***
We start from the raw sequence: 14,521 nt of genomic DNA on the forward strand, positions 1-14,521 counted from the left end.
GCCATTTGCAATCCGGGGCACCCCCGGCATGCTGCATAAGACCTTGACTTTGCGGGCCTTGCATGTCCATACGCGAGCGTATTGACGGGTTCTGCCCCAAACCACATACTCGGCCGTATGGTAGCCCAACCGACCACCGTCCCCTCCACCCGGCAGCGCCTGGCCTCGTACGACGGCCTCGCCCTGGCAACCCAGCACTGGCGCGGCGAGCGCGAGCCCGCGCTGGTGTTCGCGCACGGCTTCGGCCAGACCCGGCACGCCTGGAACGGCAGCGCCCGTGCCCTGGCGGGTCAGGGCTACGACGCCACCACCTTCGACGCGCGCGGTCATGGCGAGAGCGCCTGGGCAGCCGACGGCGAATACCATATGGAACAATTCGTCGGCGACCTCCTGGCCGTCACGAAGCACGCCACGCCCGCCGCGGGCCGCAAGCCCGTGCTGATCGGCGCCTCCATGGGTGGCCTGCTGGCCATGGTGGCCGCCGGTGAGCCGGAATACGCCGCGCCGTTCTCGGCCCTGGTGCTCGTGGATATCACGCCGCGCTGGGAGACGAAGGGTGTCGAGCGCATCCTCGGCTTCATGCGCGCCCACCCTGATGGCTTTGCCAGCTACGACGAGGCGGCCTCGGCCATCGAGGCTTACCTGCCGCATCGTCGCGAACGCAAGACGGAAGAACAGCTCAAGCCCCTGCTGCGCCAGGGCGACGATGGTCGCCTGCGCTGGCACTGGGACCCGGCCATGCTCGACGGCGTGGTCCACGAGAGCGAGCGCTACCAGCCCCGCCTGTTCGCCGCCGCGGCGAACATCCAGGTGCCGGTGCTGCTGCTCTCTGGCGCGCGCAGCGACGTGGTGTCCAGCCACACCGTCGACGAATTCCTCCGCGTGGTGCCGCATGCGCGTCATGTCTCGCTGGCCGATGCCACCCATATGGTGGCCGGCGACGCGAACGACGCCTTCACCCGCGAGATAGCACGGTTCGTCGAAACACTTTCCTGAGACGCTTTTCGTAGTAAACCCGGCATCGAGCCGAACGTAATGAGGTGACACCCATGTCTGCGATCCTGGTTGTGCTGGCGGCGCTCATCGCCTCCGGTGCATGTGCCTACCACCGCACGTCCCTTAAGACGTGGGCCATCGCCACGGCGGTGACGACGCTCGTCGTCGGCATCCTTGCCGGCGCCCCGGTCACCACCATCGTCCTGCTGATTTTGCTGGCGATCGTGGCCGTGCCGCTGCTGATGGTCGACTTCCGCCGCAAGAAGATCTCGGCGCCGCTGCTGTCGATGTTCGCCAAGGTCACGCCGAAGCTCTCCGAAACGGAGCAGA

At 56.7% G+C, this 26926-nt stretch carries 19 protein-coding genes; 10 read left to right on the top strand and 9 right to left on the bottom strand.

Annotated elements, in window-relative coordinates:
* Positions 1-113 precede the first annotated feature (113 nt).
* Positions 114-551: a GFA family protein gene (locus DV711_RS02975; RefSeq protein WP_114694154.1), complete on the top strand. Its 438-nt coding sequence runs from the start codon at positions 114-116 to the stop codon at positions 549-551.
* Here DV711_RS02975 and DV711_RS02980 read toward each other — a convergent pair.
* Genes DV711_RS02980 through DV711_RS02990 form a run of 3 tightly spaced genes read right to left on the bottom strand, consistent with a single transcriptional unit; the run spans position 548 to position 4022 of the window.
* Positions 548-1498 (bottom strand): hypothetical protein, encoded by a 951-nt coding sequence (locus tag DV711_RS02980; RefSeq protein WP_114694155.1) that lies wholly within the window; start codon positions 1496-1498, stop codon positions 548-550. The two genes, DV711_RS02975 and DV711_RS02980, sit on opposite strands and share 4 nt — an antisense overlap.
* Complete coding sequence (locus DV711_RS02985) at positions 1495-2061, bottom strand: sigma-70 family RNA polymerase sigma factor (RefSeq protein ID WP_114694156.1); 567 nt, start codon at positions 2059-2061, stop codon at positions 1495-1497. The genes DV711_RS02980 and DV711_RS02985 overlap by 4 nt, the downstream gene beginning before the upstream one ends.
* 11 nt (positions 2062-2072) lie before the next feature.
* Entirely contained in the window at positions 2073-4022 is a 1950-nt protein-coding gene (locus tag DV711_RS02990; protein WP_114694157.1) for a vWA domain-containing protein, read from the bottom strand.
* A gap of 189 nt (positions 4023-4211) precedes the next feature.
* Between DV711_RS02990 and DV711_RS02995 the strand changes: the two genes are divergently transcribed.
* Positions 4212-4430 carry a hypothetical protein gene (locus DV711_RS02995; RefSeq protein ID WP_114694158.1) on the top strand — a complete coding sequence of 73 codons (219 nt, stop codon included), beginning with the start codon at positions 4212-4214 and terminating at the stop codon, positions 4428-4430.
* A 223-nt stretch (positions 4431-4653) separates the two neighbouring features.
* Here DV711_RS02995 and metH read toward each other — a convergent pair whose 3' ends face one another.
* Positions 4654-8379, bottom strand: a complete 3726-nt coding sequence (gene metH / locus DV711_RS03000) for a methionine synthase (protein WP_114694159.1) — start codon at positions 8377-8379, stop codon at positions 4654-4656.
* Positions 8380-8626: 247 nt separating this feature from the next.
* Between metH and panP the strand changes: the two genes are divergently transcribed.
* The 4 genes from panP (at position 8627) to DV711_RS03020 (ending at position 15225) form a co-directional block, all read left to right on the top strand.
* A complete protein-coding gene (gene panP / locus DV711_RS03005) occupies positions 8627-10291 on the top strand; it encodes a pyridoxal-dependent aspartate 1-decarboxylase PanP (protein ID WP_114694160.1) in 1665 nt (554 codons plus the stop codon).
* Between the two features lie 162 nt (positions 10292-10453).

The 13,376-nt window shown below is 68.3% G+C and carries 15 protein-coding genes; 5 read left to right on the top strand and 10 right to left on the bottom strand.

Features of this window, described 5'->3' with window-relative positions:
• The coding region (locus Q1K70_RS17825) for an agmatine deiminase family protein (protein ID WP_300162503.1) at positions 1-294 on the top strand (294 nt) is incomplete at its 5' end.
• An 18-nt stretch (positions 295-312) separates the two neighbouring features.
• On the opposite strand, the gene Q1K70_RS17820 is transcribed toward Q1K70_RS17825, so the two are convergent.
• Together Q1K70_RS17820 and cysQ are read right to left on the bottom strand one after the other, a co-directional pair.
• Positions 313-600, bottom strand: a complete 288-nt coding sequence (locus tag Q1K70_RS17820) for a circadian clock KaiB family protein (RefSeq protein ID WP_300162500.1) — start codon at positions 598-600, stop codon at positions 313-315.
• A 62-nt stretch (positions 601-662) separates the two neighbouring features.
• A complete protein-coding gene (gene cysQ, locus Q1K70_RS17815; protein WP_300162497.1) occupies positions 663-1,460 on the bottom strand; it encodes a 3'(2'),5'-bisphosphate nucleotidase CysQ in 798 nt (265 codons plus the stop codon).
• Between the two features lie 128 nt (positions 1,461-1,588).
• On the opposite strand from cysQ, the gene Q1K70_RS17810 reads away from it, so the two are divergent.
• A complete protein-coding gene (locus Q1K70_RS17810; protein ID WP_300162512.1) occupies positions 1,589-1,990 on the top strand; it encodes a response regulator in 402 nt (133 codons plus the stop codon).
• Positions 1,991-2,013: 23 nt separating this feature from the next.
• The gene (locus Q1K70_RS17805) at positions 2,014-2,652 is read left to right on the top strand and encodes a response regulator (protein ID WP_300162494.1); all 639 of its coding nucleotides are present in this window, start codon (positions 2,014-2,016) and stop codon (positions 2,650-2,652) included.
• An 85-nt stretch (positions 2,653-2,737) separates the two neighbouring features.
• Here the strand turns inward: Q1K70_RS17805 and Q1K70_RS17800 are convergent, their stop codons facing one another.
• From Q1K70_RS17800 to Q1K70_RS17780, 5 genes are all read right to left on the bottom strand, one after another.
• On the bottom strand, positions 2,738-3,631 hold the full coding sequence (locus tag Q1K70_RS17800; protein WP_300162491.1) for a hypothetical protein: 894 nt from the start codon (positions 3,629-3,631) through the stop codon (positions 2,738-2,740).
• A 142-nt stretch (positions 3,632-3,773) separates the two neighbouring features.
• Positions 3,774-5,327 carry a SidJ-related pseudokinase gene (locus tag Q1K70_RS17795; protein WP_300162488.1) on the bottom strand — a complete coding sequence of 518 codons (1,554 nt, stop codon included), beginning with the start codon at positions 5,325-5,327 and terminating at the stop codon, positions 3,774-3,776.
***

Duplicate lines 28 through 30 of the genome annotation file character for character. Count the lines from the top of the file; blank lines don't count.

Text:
• On the opposite strand, the gene Q1K70_RS17820 is transcribed toward Q1K70_RS17825, so the two are convergent.
• Together Q1K70_RS17820 and cysQ are read right to left on the bottom strand one after the other, a co-directional pair.
• Positions 313-600, bottom strand: a complete 288-nt coding sequence (locus tag Q1K70_RS17820) for a circadian clock KaiB family protein (RefSeq protein ID WP_300162500.1) — start codon at positions 598-600, stop codon at positions 313-315.